CIA must not be given broad discretion to destroy its historical records

OpenTheGovernment is joining calls to halt the CIA’s proposal to destroy records it considers historically “insignificant.” The CIA’s proposal, submitted to the National Archives and Records Administration (NARA) last month, could give the agency broad authority to destroy crucial documentary evidence of the CIA’s activities, including information from the CIA’s investigative files, counterintelligence records, documents on CIA assets (spy files), as well as CIA investigations into cases of alleged leaks of classified information.

The CIA’s track record of improper and illegal destruction of important records amplifies concerns over the latest proposal. Notable cases include the destruction of irreplaceable records on the U.S. role in the 1953 Iranian coup and the destruction of videotapes of CIA agents using waterboarding and other forms of torture at CIA black sites. In 2014, OpenTheGovernment and coalition partners led efforts to halt the CIA’s proposal to destroy emails of all but 22 senior agency officials, citing numerous cases that demonstrate the “culture of destruction” of documents that exists at the agency. We are again urging the National Archives to reconsider its pending approval of the CIA’s proposal until NARA can assure the public that important records of historic value will not be lost.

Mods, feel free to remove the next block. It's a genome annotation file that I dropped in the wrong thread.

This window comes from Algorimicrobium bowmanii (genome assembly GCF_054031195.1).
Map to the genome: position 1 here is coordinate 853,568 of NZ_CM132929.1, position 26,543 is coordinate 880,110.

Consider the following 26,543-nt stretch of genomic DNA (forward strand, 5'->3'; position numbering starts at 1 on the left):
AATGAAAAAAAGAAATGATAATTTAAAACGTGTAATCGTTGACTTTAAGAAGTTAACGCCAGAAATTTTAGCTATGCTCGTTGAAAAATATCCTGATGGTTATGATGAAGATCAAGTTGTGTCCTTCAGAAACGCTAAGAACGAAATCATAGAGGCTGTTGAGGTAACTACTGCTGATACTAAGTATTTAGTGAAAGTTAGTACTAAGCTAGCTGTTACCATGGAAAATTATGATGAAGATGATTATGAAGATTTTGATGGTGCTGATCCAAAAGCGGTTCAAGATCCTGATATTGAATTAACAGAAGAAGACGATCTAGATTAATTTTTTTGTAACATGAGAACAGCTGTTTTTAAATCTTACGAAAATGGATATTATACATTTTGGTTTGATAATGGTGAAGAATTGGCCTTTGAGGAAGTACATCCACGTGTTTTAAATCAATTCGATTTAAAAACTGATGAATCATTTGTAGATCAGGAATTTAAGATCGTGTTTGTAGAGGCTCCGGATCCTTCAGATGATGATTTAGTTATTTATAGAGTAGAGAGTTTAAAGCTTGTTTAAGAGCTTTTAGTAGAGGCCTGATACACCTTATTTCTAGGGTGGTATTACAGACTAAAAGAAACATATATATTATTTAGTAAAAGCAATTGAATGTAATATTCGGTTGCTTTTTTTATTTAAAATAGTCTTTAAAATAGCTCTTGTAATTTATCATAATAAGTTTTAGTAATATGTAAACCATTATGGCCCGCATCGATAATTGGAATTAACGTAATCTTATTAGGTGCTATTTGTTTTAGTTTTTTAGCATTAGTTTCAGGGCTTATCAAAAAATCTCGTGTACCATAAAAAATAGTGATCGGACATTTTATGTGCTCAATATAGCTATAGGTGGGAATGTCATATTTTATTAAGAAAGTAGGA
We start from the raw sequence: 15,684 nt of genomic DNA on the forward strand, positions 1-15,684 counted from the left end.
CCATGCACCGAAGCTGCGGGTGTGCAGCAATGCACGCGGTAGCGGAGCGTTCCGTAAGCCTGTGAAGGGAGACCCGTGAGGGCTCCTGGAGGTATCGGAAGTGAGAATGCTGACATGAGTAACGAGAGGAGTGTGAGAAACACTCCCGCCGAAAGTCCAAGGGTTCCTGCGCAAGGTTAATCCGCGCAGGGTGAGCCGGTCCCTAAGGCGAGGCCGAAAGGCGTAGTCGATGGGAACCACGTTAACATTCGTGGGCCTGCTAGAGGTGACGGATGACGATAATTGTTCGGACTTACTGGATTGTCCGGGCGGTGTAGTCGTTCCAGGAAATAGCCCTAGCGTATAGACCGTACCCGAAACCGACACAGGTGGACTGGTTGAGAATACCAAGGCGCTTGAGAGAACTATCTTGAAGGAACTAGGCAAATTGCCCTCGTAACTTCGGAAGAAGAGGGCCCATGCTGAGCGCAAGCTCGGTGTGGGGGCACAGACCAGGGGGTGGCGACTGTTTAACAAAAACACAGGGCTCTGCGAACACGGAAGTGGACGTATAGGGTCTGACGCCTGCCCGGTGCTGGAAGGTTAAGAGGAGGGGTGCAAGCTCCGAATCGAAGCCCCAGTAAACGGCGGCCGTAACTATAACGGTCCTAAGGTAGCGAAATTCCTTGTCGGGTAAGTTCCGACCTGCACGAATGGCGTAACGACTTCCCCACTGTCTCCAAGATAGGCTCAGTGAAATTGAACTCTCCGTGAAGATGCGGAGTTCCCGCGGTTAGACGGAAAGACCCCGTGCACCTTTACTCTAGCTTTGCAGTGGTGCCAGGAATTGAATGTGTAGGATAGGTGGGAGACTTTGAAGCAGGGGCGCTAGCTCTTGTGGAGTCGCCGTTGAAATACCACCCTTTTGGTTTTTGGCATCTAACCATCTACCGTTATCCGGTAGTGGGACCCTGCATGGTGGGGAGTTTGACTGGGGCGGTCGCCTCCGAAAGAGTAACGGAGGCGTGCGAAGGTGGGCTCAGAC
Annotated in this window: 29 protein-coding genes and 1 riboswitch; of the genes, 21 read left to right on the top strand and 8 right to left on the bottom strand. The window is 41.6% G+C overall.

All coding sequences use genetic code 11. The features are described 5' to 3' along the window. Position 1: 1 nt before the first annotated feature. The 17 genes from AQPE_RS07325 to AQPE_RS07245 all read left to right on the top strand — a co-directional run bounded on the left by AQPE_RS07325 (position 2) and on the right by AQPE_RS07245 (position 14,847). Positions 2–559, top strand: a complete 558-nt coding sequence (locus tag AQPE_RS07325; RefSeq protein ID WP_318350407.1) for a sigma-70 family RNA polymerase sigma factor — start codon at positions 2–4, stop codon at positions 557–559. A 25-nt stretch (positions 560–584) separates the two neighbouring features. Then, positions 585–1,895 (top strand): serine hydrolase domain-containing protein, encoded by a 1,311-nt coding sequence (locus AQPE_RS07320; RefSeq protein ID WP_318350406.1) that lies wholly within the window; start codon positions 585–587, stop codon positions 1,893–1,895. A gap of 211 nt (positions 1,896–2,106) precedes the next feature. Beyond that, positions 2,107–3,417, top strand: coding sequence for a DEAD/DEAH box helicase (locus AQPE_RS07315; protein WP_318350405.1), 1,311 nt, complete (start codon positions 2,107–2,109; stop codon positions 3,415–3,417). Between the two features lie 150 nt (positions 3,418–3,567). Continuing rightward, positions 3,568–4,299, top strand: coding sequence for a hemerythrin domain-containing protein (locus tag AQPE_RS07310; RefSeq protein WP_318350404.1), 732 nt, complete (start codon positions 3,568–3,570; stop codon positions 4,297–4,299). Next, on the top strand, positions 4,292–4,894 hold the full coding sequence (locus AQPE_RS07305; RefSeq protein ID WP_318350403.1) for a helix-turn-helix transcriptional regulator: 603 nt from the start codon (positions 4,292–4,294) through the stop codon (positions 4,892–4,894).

Today is the final day to submit comments to the National Archives urging the reconsideration of the pending approval of the CIA records schedule. Submit your own comments to request.schedule@nara.gov.

Read the comments submitted yesterday on the CIAs proposal, here.  

 

Submitted by jfranzblau on 07/18/2017